Hoi An UNESCO World Heritage

Formerly known as Fai-Fo, Hoi An is a UNESCO World Heritage Site and a small city in the east of Vietnam. It is a well preserved example of a Southeast Asian trading port which operated between the 15th and 19th century with a unique blend of architectural influences, both from Vietnamese culture and from abroad. It is an excellent place to escape the larger cities of Vietnam to as there is very little traffic and pollution, despite a steady rise in tourism in the last few years. Despite no longer operating so much as an international trading port, international business is still very important as the trade of tourism has taken over the town.

At the centre of the town is the iconic and beautiful Japanese Covered Bridge. This was constructed by the Japanese community to link them with the Chinese Quarters and has been well preserved ever since, becoming an emblem for H?i An and a top location to visit. While the French flattened the roadway to enable cars to cross, the original arched shape was restored in 1986 making it more true to it's original design. As Vietnam experiences a lot of earthquakes, the bridge has a very solid design and has survived some potential battering over the years. There are some old and weathered statues at either end of the bridge, a pair of monkeys at one end and a pair of dogs at the other, which are more than likely relevant to the year of the dog and the year of the monkey in one way or another, although nobody quite knows why.
Another top attraction is the Tan Ky House which was built over two centuries ago by an ethnically Vietnamese family and has been well preserved ever since. Both the Chinese and the Japanese have had heavy influences over the architecture and the attention to detail in the interior decorating is truly stunning. This little house holds a lot of history and culture and is a memorable and interesting destination for tourists in the area.
There are several tours operating in the area to give you an insight into the culture and history of the town, including boat and bike tours to explore the surrounding islands and villages, four tours around the town to introduce you to some of Vietnam's world renowned cuisine, and excursions out of town. One of the more popular locations to visit on these tours is the My Son Sanctuary which is another UNESCO World Heritage Sites dating back to the 4th Century.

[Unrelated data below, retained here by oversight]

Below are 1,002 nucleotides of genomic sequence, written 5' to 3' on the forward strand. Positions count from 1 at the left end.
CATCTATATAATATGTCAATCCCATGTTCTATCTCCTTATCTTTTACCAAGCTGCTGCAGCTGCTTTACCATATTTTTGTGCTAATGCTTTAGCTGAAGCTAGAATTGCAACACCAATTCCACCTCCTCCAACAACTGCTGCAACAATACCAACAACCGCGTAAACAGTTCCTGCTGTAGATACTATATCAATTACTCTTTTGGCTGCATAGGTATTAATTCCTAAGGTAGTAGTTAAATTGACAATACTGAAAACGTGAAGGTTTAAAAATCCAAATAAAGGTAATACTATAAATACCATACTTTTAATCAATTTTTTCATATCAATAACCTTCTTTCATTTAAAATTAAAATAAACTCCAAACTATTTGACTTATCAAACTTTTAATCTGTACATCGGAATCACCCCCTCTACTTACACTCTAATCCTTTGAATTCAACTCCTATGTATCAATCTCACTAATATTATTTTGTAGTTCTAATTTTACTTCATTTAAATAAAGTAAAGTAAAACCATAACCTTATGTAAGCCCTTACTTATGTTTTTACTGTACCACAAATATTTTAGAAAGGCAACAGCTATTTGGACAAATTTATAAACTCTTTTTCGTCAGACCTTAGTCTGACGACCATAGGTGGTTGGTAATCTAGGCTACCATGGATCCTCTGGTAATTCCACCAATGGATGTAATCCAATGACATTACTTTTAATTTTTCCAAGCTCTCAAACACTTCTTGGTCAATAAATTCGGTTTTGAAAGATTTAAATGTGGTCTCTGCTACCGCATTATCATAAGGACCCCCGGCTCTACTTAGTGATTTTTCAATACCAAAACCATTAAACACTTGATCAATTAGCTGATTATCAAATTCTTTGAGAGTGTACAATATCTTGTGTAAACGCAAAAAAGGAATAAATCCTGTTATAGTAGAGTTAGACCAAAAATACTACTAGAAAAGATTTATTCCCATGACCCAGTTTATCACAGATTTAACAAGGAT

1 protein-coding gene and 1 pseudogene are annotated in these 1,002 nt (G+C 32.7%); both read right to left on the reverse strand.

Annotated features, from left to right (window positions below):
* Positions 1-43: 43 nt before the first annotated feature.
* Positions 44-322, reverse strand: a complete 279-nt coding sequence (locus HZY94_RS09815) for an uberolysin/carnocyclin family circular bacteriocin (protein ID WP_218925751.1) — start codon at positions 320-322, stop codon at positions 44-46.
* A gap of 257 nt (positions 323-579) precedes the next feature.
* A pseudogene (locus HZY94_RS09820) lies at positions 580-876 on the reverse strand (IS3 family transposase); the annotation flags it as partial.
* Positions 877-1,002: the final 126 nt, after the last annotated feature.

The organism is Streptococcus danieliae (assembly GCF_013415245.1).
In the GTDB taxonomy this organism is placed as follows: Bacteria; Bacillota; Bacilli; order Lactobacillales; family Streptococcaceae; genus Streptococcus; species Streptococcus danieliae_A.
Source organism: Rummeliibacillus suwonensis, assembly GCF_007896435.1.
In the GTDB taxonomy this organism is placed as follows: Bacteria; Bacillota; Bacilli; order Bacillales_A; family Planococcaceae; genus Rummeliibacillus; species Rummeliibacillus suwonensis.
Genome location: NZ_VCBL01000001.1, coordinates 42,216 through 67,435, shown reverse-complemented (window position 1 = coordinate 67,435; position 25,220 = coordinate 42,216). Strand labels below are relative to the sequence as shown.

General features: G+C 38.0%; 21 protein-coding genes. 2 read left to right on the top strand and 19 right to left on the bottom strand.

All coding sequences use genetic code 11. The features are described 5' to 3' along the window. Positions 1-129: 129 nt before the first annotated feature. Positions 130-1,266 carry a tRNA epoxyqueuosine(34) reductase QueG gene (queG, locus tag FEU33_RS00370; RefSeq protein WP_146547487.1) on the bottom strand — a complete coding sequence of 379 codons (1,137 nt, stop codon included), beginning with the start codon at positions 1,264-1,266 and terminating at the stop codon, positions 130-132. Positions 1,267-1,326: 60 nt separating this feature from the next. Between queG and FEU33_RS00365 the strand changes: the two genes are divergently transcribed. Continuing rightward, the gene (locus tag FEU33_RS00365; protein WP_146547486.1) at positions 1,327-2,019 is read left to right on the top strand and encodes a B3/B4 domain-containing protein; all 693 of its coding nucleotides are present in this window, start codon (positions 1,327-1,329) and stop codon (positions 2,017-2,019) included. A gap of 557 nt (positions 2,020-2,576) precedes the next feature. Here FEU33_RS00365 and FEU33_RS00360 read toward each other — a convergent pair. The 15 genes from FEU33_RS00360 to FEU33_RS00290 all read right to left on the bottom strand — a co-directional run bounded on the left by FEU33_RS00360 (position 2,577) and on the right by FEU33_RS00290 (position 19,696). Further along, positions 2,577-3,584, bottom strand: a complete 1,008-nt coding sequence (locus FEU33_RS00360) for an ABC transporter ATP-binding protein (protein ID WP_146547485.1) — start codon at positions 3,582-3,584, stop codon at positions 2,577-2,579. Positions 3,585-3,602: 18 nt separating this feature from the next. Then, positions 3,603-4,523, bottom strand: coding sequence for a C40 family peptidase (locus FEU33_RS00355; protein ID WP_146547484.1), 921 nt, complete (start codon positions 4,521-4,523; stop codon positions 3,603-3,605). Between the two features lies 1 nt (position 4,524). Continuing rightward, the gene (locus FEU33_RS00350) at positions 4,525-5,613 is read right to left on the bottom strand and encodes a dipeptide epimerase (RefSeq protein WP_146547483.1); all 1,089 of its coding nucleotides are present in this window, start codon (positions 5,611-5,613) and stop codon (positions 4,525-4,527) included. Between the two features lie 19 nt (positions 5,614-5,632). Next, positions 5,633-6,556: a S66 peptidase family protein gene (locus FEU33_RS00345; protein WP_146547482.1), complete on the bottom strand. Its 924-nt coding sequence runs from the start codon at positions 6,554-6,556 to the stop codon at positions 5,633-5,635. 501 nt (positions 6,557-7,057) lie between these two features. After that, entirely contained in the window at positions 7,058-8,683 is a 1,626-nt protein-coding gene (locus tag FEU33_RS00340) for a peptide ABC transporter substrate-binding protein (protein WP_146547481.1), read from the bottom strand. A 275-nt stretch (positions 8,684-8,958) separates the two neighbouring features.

Walking around the town is a good opportunity to admire the fusion of different cultures. A lot of the architecture has been well looked after and a gentle stroll would feel like a step back in time if not for all the modern tourists. The town is a blend of mostly Vietnamese, Chinese and Japanese design with elements of French influences from colonisation. There are many little temples to discover, pagodas and ancient homes and buildings to explore around a series of canals and narrow streets and alleys. There are four museums around town to highlight the history and culture of the region, all of which can be accessed using a H?i An Entrance Ticket which is available from the tourist information.
Accomodation ranges from basic shared rooms in hostels from as low as $8USD a night to a $600USD a night world class, 6 star resort called Nam Hai which is supposedly the best in Southeast Asia, and everything else in between. There are restaurants and cafes all over town to cater to the tourists who may very well outnumber the residents of the town.
The main season for visiting H?i An is between the end of May and the end of August, when the weather is calm and mild and more stable. For those looking to explore the Cù lao Chàm Islands, this is the best time to visit the town as tours are more frequent and run more often. The weather in the remainder of the year is very temperamental and conditions can vary drastically between humid hot weather, cold rain, and windy conditions.
For a truly unique, historical and cultural experience in Vietnam, make sure to include a trip to H?i An on your travels.